Tuesday, October 8, 2013

About My Competitive Streak...

Since I admitted to being competitive, I've had my eye on that little up-start part of me. Do you know when I'm most aware of it? In yoga. Maybe because that's when it seems most out of place. We're trying to create a supportive environment - where people are free to grow and stretch without fear. 

The fear of being judged. That's what's supposed to be absent from a yoga classroom. But there's a stubborn little judge that creeps in, often on my own shoulder and what I wouldn't give to flick him right off! It begins with me feeling inadequate; worrying that I don't really belong and I'm a wanna be. Then I get into a balance and happen to stay there. Then I start to notice how some of my fellow yogis are wobbling. Other times a guy will come to the class and lay his mat next to mine. Pretty soon we're doing upper body work and I want to show him I can do anything he can, assuming he expects me to poop out cuz I'm a girl. 

My peripheral vision is keen. The room may be dark, but I can very quickly glance around to see how my "competition" is doing. If I happen to be doing better, I start to feel pretty impressed with myself. I start out with positive self-talk like, "I am strong," but quickly find myself miming what the little judge has to say. "If I keep working, I could be the star of the class."  

I know. I'm so embarrassed, but I've actually said that word in my head. Star. That's usually my wake-up call to stop daydreaming and shut my inner self up. But I've found, my inner self rarely shuts up, so I need to replace my competitive thoughts with something new and wonderful. I just didn't know what that was. How was I supposed to see my classmates? Competition is a habitual, often unquestioned outlook.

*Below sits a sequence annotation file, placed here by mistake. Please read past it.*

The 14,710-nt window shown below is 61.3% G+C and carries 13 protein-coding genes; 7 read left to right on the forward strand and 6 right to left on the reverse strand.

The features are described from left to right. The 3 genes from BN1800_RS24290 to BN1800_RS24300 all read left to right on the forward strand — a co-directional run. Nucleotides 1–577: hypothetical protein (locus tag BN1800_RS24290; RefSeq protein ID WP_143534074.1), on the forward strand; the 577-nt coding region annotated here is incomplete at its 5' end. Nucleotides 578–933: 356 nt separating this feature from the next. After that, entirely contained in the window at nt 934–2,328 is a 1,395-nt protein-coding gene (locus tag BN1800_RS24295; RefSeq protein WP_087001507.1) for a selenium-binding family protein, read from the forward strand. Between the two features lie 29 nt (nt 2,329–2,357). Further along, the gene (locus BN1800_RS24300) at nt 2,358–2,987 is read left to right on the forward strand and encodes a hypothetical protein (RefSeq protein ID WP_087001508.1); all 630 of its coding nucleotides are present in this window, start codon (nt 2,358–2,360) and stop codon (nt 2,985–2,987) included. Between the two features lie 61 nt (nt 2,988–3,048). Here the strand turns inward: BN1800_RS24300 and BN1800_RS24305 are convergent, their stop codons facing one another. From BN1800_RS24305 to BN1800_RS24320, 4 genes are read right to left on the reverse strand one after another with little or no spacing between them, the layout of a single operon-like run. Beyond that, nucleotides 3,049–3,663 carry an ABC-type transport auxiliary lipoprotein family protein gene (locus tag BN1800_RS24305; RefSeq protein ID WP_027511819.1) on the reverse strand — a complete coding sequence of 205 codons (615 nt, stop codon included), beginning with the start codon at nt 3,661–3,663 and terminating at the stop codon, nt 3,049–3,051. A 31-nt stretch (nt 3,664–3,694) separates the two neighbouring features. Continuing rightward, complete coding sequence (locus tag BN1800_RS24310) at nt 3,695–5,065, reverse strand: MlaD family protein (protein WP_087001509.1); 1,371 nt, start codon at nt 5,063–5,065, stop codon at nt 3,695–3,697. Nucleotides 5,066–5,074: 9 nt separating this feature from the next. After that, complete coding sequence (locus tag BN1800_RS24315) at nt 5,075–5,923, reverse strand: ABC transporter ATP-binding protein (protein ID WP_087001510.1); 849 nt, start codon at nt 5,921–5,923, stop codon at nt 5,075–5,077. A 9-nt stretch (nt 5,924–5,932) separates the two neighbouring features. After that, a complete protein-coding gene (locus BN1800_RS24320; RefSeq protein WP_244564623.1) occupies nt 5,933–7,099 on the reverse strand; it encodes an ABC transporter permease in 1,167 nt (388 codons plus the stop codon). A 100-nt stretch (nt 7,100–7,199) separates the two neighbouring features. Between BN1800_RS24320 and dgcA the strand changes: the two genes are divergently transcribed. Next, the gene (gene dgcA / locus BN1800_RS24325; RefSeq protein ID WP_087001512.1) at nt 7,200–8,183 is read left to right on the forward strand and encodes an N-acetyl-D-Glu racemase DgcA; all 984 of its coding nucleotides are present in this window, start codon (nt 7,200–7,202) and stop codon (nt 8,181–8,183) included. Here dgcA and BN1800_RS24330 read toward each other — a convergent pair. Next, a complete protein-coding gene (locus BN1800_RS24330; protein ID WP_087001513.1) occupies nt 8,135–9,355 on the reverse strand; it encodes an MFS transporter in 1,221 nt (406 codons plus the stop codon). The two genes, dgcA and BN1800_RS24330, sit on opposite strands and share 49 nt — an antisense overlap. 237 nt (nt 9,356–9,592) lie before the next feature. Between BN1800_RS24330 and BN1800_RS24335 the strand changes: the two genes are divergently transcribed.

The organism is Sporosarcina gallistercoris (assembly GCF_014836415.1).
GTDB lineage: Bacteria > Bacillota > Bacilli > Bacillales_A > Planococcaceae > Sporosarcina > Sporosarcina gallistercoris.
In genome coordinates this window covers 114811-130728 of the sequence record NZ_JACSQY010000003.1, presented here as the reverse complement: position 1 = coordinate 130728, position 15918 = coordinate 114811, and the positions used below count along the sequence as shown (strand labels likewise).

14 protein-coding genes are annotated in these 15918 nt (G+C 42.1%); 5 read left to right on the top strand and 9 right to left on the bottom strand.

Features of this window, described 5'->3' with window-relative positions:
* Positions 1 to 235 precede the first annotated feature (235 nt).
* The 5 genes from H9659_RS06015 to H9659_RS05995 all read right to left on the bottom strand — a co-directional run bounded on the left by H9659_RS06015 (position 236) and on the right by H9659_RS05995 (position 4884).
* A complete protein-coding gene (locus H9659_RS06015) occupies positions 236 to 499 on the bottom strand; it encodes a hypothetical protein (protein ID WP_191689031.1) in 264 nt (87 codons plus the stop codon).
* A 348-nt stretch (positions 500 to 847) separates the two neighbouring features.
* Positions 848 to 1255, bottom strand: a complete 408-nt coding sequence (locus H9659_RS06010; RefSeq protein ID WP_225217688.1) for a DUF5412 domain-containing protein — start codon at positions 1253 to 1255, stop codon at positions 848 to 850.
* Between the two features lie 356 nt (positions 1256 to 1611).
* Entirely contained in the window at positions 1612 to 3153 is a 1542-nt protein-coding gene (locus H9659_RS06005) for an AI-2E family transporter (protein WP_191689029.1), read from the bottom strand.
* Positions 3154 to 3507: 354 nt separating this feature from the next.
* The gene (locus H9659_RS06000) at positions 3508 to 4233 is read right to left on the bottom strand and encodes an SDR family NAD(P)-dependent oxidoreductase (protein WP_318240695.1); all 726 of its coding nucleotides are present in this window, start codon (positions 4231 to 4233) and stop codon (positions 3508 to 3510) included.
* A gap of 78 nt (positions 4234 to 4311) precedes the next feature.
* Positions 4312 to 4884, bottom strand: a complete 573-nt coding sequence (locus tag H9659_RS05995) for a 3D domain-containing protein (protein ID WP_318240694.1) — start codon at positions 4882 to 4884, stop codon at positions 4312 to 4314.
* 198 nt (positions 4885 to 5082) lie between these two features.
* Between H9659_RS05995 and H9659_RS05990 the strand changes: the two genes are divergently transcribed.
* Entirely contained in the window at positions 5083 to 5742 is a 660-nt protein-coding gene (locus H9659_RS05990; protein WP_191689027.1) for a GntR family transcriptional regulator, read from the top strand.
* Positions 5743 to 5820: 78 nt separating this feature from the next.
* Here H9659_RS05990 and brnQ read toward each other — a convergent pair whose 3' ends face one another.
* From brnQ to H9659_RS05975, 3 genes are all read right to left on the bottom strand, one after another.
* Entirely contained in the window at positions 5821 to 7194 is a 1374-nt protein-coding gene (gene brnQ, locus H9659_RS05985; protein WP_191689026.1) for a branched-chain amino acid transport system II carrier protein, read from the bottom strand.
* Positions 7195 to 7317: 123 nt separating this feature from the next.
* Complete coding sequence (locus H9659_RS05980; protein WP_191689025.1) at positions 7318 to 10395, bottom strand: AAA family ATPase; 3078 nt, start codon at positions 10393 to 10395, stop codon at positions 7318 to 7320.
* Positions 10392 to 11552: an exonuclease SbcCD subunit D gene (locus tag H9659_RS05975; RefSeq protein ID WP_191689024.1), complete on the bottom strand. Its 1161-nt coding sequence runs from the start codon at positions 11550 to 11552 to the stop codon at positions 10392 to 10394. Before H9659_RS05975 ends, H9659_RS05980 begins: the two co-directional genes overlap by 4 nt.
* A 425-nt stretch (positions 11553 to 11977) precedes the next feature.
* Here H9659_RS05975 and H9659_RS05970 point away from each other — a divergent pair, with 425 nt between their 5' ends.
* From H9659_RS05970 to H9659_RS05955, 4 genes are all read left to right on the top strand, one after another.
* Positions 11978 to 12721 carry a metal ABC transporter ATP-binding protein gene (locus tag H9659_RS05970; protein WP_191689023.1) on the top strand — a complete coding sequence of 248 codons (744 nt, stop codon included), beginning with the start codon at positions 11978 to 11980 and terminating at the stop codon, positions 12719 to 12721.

But it's not a valid one. People who aren't the best are not expendable, therefore I don't have to defend my spot in an over-crowded lifeboat. Donald Miller explores this whole idea in his book, Searching for God Knows What and he says that Jesus looks into our fear-filled eyes and says, "I've saved you from the lifeboat." So how do I see my fellow riders if they don't threaten me? 

My teacher suggested, "Don't compare yourself with your neighbor. Instead, appreciate them." Okay, so when I'm getting starstruck by myself, I just need to feel grateful that these other people got out of bed and came here to practice because otherwise, I'd be doing a yoga video at home. (Which may sound fine to you, but it would be blea-eak compared to the classes I enjoy.) They make this place wonderful, just by being here and offering the occasional smile. A few of us chit-chat after and the funny thing is, once I know them, I don't feel like competing with them. Suddenly they're three-dimensional. I realize they are people. Not just faces and their set of yoga skills that I judge to be good or bad. 

Which you'd think I'd know by now, I'm not any good at. Things I think are terrible turn out to be good and vice versa. Why do I have this need to label and categorize and pecking-order-ize everything? I feel desperate sometimes, to know my place - my rank and imagine this will give me some sense of security. But it doesn't. According to Glennon Melton of Momastery, "Striving for good and resisting bad is the source of all of our worry, all of our stress." I know this to be true. So I'm going to try to let go of my judgments and rankings. I'm going to start acting like we belong to each other and everyone in my life is a gift. This comforts and terrifies me. 

It comforts me because the risk of being pitched when I don't measure up is gone. It terrifies me because this has been the math of my life! How do I step outside this thing that feels as sure as 1 + 1 = 2?  I don't know, but I can't breathe in here, with the puffed-up, star-struck me or wallowing, insecure me. It has to be better than this. I want to find out.


  1. Kendra we must be kindred spirits- I so identify with everything you are saying here. I have found it so hard not to compare myself to others. I thought I was doing quite well in this regard when it all reared it's ugly head this week. For a few days I became temporarily obsessed with the number of likes on my Facebook page (so hard to even admit this silliness). There is another blogger who started at the same time as I did, but her FB likes have rocketed up- and yet I think I'm a better writer....*sigh* Why do I even have to compare in that way? After a few days of feeling miserable I realized that numbers do not define the worth of what I am doing. I found Matthew 20:25-28 gave me some much needed perspective. Also Brene Brown's books were really, really, helpful.

    1. I'm so glad I'm not the only one willing to admit this. I IS embarrassing when you spell it out. It seems so ridiculous. I've GOT to read Brene's books since being content with who I am is one path to not comparing.